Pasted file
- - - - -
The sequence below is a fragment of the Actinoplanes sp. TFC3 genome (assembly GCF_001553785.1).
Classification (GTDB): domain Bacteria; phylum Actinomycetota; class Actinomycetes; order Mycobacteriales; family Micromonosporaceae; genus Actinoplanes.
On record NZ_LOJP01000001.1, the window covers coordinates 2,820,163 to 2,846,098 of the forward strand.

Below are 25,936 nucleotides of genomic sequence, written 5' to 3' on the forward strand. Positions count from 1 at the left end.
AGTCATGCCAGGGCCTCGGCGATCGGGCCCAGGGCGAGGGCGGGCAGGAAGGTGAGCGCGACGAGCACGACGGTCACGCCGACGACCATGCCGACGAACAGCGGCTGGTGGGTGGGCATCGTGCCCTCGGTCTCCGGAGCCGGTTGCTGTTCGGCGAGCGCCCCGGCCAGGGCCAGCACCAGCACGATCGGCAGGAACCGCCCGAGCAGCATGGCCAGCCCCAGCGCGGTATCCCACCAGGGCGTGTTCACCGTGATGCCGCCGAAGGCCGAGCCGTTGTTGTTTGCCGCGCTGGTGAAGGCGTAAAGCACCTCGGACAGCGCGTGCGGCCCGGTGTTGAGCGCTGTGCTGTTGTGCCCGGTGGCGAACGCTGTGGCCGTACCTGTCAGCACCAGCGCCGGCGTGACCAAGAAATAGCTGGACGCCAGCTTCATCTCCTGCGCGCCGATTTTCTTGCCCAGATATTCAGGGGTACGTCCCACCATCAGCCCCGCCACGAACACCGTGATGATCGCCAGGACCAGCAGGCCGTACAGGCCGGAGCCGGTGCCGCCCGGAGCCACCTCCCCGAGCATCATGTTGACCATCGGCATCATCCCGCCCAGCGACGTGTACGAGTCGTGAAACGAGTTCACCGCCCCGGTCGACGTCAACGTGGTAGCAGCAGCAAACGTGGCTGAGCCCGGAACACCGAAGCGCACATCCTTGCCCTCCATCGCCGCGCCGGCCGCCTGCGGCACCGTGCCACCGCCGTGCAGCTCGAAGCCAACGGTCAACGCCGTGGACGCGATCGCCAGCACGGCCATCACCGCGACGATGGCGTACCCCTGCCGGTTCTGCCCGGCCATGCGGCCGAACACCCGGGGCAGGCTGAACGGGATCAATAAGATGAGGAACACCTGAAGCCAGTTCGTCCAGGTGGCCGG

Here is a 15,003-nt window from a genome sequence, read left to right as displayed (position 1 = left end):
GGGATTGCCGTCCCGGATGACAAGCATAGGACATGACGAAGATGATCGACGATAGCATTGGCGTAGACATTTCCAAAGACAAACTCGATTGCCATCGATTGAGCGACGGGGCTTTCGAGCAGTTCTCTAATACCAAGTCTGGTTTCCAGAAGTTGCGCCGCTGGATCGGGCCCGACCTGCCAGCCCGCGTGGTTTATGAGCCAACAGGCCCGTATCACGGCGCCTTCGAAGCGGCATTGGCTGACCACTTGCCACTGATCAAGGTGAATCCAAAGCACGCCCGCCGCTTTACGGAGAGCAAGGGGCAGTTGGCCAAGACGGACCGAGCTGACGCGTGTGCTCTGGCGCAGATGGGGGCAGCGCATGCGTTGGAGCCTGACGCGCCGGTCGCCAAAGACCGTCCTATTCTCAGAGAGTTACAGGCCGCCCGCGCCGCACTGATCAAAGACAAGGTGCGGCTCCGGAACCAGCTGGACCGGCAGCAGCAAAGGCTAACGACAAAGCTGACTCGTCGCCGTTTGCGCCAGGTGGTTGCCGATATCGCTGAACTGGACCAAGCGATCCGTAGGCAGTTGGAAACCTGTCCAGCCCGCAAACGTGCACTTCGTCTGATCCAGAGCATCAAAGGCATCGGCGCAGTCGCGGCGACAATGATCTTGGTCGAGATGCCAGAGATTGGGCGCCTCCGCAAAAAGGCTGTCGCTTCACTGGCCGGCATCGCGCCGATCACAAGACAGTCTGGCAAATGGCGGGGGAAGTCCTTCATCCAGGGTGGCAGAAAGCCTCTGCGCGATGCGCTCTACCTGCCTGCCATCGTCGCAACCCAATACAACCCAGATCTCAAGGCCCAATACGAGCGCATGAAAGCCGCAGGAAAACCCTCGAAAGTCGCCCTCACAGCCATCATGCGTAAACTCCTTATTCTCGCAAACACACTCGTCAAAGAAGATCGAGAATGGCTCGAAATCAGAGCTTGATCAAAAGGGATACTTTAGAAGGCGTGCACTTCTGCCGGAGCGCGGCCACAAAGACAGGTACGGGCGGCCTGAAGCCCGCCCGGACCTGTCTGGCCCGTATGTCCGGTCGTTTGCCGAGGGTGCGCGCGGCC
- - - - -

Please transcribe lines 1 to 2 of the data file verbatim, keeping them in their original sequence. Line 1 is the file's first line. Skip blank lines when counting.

The sequence below is a fragment of the Actinoplanes sp. TFC3 genome (assembly GCF_001553785.1).
Classification (GTDB): domain Bacteria; phylum Actinomycetota; class Actinomycetes; order Mycobacteriales; family Micromonosporaceae; genus Actinoplanes.